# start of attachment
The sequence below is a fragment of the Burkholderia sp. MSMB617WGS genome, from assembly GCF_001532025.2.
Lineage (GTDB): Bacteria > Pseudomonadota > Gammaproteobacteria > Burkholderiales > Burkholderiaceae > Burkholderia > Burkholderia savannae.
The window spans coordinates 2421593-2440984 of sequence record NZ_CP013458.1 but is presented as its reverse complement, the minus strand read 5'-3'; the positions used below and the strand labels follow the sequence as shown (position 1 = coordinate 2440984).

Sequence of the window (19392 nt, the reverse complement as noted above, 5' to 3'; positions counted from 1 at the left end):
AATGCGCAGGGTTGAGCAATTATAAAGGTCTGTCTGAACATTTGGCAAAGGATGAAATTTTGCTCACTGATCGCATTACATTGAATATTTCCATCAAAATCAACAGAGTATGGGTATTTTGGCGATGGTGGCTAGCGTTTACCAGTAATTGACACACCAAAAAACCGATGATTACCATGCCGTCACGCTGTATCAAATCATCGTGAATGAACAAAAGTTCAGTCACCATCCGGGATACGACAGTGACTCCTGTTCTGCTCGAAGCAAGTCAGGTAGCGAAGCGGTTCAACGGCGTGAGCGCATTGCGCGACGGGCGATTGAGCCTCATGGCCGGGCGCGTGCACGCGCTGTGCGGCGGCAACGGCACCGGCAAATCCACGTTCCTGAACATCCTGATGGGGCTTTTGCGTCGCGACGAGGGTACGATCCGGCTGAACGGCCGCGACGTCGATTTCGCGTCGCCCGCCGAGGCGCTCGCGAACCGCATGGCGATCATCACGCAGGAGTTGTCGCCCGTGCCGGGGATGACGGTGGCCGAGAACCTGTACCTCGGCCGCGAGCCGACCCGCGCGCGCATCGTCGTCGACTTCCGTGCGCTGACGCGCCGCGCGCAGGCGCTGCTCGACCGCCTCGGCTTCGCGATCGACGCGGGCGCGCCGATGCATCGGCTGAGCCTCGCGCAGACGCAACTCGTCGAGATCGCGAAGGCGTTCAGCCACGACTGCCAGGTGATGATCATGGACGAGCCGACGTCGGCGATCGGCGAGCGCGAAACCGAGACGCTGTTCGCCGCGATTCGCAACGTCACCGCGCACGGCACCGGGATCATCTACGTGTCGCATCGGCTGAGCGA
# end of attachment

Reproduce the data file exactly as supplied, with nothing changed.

The sequence below is a fragment of the Burkholderia sp. MSMB617WGS genome, from assembly GCF_001532025.2.
Lineage (GTDB): Bacteria > Pseudomonadota > Gammaproteobacteria > Burkholderiales > Burkholderiaceae > Burkholderia > Burkholderia savannae.
The window spans coordinates 2421593-2440984 of sequence record NZ_CP013458.1 but is presented as its reverse complement, the minus strand read 5'-3'; the positions used below and the strand labels follow the sequence as shown (position 1 = coordinate 2440984).

Sequence of the window (19392 nt, the reverse complement as noted above, 5' to 3'; positions counted from 1 at the left end):
AATGCGCAGGGTTGAGCAATTATAAAGGTCTGTCTGAACATTTGGCAAAGGATGAAATTTTGCTCACTGATCGCATTACATTGAATATTTCCATCAAAATCAACAGAGTATGGGTATTTTGGCGATGGTGGCTAGCGTTTACCAGTAATTGACACACCAAAAAACCGATGATTACCATGCCGTCACGCTGTATCAAATCATCGTGAATGAACAAAAGTTCAGTCACCATCCGGGATACGACAGTGACTCCTGTTCTGCTCGAAGCAAGTCAGGTAGCGAAGCGGTTCAACGGCGTGAGCGCATTGCGCGACGGGCGATTGAGCCTCATGGCCGGGCGCGTGCACGCGCTGTGCGGCGGCAACGGCACCGGCAAATCCACGTTCCTGAACATCCTGATGGGGCTTTTGCGTCGCGACGAGGGTACGATCCGGCTGAACGGCCGCGACGTCGATTTCGCGTCGCCCGCCGAGGCGCTCGCGAACCGCATGGCGATCATCACGCAGGAGTTGTCGCCCGTGCCGGGGATGACGGTGGCCGAGAACCTGTACCTCGGCCGCGAGCCGACCCGCGCGCGCATCGTCGTCGACTTCCGTGCGCTGACGCGCCGCGCGCAGGCGCTGCTCGACCGCCTCGGCTTCGCGATCGACGCGGGCGCGCCGATGCATCGGCTGAGCCTCGCGCAGACGCAACTCGTCGAGATCGCGAAGGCGTTCAGCCACGACTGCCAGGTGATGATCATGGACGAGCCGACGTCGGCGATCGGCGAGCGCGAAACCGAGACGCTGTTCGCCGCGATTCGCAACGTCACCGCGCACGGCACCGGGATCATCTACGTGTCGCATCGGCTGAGCGA